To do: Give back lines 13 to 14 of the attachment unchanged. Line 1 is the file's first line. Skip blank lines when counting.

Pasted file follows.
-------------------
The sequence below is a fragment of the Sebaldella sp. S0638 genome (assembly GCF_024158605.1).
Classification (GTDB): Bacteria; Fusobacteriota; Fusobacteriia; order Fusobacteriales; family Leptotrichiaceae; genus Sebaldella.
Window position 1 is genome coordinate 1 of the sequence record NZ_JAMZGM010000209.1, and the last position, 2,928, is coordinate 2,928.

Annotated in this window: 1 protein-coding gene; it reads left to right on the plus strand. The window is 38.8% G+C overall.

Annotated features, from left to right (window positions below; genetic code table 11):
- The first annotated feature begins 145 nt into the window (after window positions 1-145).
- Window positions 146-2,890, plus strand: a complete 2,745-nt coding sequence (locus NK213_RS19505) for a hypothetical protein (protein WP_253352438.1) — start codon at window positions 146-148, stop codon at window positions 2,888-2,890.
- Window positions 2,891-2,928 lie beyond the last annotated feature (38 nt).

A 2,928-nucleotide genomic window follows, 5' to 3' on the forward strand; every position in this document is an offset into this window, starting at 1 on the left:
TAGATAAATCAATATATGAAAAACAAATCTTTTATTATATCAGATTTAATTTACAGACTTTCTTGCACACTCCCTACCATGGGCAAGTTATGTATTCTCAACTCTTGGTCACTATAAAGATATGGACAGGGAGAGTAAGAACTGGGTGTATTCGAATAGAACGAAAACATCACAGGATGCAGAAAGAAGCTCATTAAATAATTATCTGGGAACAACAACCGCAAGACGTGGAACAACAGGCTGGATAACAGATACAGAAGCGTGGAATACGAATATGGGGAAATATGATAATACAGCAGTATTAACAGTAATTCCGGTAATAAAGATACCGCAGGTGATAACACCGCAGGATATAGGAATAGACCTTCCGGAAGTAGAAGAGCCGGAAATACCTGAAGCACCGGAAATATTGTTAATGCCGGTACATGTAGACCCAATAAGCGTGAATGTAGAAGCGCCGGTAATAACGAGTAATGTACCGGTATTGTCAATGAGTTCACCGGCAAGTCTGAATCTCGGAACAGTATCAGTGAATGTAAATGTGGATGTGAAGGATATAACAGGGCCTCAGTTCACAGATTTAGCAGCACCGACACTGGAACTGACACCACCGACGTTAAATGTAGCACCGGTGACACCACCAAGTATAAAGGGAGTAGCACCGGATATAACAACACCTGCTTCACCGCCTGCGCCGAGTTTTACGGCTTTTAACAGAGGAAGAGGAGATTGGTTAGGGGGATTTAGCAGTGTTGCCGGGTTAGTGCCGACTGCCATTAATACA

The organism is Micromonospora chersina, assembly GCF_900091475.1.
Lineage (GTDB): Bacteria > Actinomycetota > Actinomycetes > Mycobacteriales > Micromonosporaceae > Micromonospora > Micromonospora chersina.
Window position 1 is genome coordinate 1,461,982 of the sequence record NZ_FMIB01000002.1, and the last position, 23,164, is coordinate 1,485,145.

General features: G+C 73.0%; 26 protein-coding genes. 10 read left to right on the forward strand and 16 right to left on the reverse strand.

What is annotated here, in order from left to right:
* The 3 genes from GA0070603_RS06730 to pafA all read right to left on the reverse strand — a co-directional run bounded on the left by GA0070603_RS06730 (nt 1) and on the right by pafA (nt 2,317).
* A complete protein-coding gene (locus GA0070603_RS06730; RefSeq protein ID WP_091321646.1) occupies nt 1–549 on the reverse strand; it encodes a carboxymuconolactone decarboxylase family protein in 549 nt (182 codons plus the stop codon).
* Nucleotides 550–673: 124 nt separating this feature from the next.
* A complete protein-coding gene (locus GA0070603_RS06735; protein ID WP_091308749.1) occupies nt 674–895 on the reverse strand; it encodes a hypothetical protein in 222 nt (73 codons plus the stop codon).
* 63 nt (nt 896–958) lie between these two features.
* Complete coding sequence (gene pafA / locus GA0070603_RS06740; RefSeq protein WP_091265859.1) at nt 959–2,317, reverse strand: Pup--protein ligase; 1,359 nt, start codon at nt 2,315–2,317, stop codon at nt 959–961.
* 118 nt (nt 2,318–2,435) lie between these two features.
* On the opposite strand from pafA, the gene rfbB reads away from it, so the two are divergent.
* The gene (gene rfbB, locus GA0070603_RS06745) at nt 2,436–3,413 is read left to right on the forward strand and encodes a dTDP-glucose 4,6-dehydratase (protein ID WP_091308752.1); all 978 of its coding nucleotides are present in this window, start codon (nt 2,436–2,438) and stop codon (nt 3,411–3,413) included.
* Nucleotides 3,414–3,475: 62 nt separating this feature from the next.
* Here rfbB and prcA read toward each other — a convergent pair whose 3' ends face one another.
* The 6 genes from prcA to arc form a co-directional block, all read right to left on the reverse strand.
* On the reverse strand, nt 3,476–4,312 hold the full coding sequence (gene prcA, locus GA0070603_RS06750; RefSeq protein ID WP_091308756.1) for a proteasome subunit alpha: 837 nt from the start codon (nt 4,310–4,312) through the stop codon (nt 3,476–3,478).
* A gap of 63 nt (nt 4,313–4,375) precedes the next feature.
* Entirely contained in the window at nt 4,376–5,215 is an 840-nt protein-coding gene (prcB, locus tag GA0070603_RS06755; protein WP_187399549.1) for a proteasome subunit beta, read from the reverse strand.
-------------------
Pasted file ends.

Window position 1 is genome coordinate 1,461,982 of the sequence record NZ_FMIB01000002.1, and the last position, 23,164, is coordinate 1,485,145.

General features: G+C 73.0%; 26 protein-coding genes. 10 read left to right on the forward strand and 16 right to left on the reverse strand.